Near Longwood in Clarke County, Virginia — The American South (Mid-Atlantic)
Judge Parker's “Retreat” & the Battle of Cool Spring
Welcome to Shenandoah University’s River Campus at the Cool Spring Battlefield
“I do not remember to have been engaged in a more sharp and obstinate affair.” (Confederate veteran in Gen. Robert E. Rodes’ division)
During the Civil War era the 195 acres that comprise the River Campus were part of a 1,120 acre plantation owned by Judge Richard Parker. While Parker, best-known for presiding over John Brown's trial in the autumn of 1859, owned the property and spent time at the “Retreat,” his primary residence was in Winchester. Today, the house, built in 1799, which stands on the opposite side of the road is privately owned.
While both Union and Confederate armies frequently passed through the area during the conflict, using Snickers Gap as a gateway into the Shenandoah Valley, Judge Parker's Retreat figured significantly in the largest and bloodiest battle fought in Clarke County—the Battle of Cool Spring. The battle pitted elements of Confederate general Jubal Early's command against a contingent of Union forces led by Gen. Horatio G. Wright. In total 13,000 Union and Confederate troops fought at Cool Spring. The battle, a Confederate victory, resulted in more
On the afternoon of July 18, 1864, approximately 5,000 Union soldiers commanded by Col. Joseph Thoburn marched across Parker's property and crossed the Shenandoah River. Three Union artillery batteries also deployed on the heights in the battle's final phase. In the battle's aftermath exhausted and wounded Union soldiers sought safety on this side of the Shenandoah and during the night of the 18th and into the following morning troops from the 2nd Rhode Island Infantry picketed the river's eastern bank and provided cover for wounded Union soldiers escaping to this side.
Erected by Shenandoah University's McCormick Civil War Institute. (Marker Number 1.)
Topics. This historical marker is listed in this topic list: War, US Civil. A significant historical date for this entry is July 18, 1864.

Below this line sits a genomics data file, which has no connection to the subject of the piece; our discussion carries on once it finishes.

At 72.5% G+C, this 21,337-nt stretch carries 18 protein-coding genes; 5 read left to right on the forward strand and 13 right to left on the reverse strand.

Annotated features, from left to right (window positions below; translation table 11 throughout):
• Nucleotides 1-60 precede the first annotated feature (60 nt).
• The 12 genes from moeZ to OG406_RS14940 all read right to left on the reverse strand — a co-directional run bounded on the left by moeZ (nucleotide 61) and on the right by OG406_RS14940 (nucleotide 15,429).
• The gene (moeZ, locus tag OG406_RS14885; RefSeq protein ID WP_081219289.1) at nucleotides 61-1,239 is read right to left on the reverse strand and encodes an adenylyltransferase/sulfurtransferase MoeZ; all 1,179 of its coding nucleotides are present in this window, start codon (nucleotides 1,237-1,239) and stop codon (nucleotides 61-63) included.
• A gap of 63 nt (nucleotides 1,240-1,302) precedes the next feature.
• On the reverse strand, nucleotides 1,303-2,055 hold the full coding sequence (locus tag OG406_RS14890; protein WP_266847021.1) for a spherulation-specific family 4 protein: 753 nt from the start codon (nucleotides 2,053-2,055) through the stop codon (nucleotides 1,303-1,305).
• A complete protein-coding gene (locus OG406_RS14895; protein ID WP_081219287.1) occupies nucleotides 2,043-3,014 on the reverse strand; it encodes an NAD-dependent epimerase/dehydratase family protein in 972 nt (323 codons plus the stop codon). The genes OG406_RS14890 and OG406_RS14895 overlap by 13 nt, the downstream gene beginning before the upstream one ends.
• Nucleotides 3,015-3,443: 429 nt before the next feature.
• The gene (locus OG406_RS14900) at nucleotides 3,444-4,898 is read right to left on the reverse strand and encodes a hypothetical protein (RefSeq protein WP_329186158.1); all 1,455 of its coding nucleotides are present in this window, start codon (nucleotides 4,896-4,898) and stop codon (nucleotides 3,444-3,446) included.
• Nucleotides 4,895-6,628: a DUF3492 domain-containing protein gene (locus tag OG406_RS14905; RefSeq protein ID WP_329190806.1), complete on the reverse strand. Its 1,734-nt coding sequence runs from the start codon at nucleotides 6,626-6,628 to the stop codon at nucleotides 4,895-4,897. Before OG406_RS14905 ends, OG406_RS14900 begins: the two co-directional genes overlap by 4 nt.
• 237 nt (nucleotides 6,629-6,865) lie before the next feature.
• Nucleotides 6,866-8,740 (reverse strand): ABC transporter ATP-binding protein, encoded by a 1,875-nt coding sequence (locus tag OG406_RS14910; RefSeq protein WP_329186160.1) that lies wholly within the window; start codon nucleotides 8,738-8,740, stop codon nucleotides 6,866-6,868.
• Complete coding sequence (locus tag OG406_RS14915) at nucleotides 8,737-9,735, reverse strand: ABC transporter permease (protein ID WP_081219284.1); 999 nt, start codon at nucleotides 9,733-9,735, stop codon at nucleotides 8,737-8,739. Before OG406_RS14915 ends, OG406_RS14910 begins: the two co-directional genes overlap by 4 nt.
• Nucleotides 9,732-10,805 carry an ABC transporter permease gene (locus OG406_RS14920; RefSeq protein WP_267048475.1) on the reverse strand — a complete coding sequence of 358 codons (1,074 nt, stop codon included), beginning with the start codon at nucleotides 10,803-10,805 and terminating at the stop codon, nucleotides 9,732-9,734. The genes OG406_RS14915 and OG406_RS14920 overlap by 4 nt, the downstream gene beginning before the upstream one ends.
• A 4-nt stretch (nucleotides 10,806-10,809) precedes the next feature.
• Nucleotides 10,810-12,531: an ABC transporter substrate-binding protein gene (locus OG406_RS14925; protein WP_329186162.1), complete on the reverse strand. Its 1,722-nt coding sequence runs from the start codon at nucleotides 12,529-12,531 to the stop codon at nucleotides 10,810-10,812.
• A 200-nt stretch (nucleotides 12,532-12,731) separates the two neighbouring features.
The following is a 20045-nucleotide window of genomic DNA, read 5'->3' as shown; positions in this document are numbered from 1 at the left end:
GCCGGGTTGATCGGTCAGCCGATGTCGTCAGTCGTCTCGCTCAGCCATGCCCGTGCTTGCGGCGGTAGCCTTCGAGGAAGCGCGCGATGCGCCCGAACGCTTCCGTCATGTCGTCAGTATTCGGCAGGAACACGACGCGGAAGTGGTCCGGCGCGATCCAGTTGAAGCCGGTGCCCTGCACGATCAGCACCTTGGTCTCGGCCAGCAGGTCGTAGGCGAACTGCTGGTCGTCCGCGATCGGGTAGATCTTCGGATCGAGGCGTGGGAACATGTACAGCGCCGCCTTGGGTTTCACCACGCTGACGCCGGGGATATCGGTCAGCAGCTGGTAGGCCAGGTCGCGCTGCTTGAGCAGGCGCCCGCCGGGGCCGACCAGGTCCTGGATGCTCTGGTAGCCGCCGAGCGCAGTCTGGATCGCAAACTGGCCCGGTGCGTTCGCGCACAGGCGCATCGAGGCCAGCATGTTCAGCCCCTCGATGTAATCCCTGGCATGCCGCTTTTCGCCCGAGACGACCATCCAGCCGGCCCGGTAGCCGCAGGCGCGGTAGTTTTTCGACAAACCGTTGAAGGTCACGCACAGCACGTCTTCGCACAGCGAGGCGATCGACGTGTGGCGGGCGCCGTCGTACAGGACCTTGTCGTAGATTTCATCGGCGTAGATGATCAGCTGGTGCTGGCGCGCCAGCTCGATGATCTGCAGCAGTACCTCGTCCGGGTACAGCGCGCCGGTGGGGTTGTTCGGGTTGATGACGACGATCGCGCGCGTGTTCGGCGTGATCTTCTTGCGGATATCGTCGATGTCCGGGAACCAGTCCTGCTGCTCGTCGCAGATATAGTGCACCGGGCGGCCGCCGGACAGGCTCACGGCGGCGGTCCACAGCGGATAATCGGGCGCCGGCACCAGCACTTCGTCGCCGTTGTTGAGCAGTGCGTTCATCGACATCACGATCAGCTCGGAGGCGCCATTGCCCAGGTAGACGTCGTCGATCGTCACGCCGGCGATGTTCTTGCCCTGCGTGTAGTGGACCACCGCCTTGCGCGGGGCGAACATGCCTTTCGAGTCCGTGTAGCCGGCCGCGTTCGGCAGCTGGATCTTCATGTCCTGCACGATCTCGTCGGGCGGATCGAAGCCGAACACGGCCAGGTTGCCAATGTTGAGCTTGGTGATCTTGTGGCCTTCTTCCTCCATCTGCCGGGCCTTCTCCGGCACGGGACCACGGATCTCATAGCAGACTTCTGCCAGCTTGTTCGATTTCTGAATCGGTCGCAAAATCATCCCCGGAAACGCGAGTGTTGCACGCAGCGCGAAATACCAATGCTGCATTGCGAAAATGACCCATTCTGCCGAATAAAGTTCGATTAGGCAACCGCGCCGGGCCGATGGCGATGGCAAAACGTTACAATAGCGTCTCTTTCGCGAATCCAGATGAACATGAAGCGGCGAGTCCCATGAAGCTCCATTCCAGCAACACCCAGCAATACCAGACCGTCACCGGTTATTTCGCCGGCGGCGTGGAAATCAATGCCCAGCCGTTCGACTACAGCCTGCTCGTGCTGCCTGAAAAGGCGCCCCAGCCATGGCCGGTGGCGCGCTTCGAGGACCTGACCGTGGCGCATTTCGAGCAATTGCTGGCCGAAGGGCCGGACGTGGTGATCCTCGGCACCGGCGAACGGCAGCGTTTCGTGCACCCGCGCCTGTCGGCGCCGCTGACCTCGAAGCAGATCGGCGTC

Location. 39° 8.164′ N, 77° 52.179′ W. Marker is near Longwood, Virginia, in Clarke County. Marker is on Parker Lane south of Alder Lane, on the left when traveling north. Touch for map. Marker is at or near this postal address: 1492 Parker Lane, Bluemont VA 20135, United States of America. Touch for directions.
Other nearby markers. At least 8 other markers are within 2 miles of this marker, measured as the crow flies. Battle of Cool Spring (a few steps from this marker); Col. George D. Wells Leads the Way (about 600 feet away, measured in a direct line); Confederate Counterattack and Union Retreat (approx. Thoburn’s Rescue (approx. 1.1 miles away); The Retreat (approx. 1.3 miles away); a different marker also named Battle of Cool Spring (approx. 1˝ miles away); a different marker also named Battle of Cool Spring (approx. 1˝ miles away); Castleman’s Ferry Fight (approx. 1.6 miles away). Touch for a list and map of all markers in Longwood.
Also see . . .
1. Touring the Battle of Cool Spring. (PDF) Walking tour of Cool Spring Battlefield. (Submitted on May 1, 2019, by Allen C. Browne of Silver Spring, Maryland.)
2. Parker, Richard, (1810-1893). Congressional Biography. (Submitted on May 1, 2019, by Allen C. Browne of Silver Spring, Maryland.)
Credits. This page was last revised on October 11, 2020. It was originally submitted on May 1, 2019, by Allen C. Browne of Silver Spring, Maryland. This page has been viewed 315 times since then and 45 times this year. Photos: 1, 2, 3, 4, 5, 6. submitted on May 1, 2019, by Allen C. Browne of Silver Spring, Maryland. 7. submitted on May 2, 2019, by Allen C. Browne of Silver Spring, Maryland. • Bernard Fisher was the editor who published this page.